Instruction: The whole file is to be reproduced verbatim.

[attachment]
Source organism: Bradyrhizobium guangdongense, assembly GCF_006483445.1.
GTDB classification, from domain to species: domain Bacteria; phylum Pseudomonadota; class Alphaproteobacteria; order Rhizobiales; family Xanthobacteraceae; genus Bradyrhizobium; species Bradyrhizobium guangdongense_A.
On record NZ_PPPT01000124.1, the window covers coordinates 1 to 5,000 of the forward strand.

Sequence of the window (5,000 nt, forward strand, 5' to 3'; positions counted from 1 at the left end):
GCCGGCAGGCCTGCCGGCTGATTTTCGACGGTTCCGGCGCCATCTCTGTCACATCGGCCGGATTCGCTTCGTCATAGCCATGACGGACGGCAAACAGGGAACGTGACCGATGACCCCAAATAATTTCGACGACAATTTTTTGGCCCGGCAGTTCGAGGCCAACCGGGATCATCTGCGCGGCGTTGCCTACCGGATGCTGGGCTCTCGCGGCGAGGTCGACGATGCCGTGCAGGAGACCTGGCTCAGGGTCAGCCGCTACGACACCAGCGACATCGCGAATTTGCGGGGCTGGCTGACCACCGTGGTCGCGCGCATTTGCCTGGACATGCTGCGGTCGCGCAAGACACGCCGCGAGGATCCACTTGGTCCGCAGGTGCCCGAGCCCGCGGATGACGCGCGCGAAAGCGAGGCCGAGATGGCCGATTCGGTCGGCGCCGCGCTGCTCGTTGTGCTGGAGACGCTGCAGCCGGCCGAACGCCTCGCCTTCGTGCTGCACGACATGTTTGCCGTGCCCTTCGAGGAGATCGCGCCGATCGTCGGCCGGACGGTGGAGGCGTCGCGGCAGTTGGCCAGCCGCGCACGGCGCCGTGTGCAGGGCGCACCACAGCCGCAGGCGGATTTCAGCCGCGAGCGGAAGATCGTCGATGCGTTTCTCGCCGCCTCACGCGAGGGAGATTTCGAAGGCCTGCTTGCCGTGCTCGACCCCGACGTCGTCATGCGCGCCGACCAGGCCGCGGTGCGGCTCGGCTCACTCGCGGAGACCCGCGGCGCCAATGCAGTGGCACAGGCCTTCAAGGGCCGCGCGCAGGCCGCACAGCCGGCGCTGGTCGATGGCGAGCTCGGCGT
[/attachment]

Source organism: Bradyrhizobium guangdongense, assembly GCF_006483445.1.
GTDB classification, from domain to species: domain Bacteria; phylum Pseudomonadota; class Alphaproteobacteria; order Rhizobiales; family Xanthobacteraceae; genus Bradyrhizobium; species Bradyrhizobium guangdongense_A.
On record NZ_PPPT01000124.1, the window covers coordinates 1 to 5,000 of the forward strand.

Sequence of the window (5,000 nt, forward strand, 5' to 3'; positions counted from 1 at the left end):
GCCGGCAGGCCTGCCGGCTGATTTTCGACGGTTCCGGCGCCATCTCTGTCACATCGGCCGGATTCGCTTCGTCATAGCCATGACGGACGGCAAACAGGGAACGTGACCGATGACCCCAAATAATTTCGACGACAATTTTTTGGCCCGGCAGTTCGAGGCCAACCGGGATCATCTGCGCGGCGTTGCCTACCGGATGCTGGGCTCTCGCGGCGAGGTCGACGATGCCGTGCAGGAGACCTGGCTCAGGGTCAGCCGCTACGACACCAGCGACATCGCGAATTTGCGGGGCTGGCTGACCACCGTGGTCGCGCGCATTTGCCTGGACATGCTGCGGTCGCGCAAGACACGCCGCGAGGATCCACTTGGTCCGCAGGTGCCCGAGCCCGCGGATGACGCGCGCGAAAGCGAGGCCGAGATGGCCGATTCGGTCGGCGCCGCGCTGCTCGTTGTGCTGGAGACGCTGCAGCCGGCCGAACGCCTCGCCTTCGTGCTGCACGACATGTTTGCCGTGCCCTTCGAGGAGATCGCGCCGATCGTCGGCCGGACGGTGGAGGCGTCGCGGCAGTTGGCCAGCCGCGCACGGCGCCGTGTGCAGGGCGCACCACAGCCGCAGGCGGATTTCAGCCGCGAGCGGAAGATCGTCGATGCGTTTCTCGCCGCCTCACGCGAGGGAGATTTCGAAGGCCTGCTTGCCGTGCTCGACCCCGACGTCGTCATGCGCGCCGACCAGGCCGCGGTGCGGCTCGGCTCACTCGCGGAGACCCGCGGCGCCAATGCAGTGGCACAGGCCTTCAAGGGCCGCGCGCAGGCCGCACAGCCGGCGCTGGTCGATGGCGAGCTCGGCGT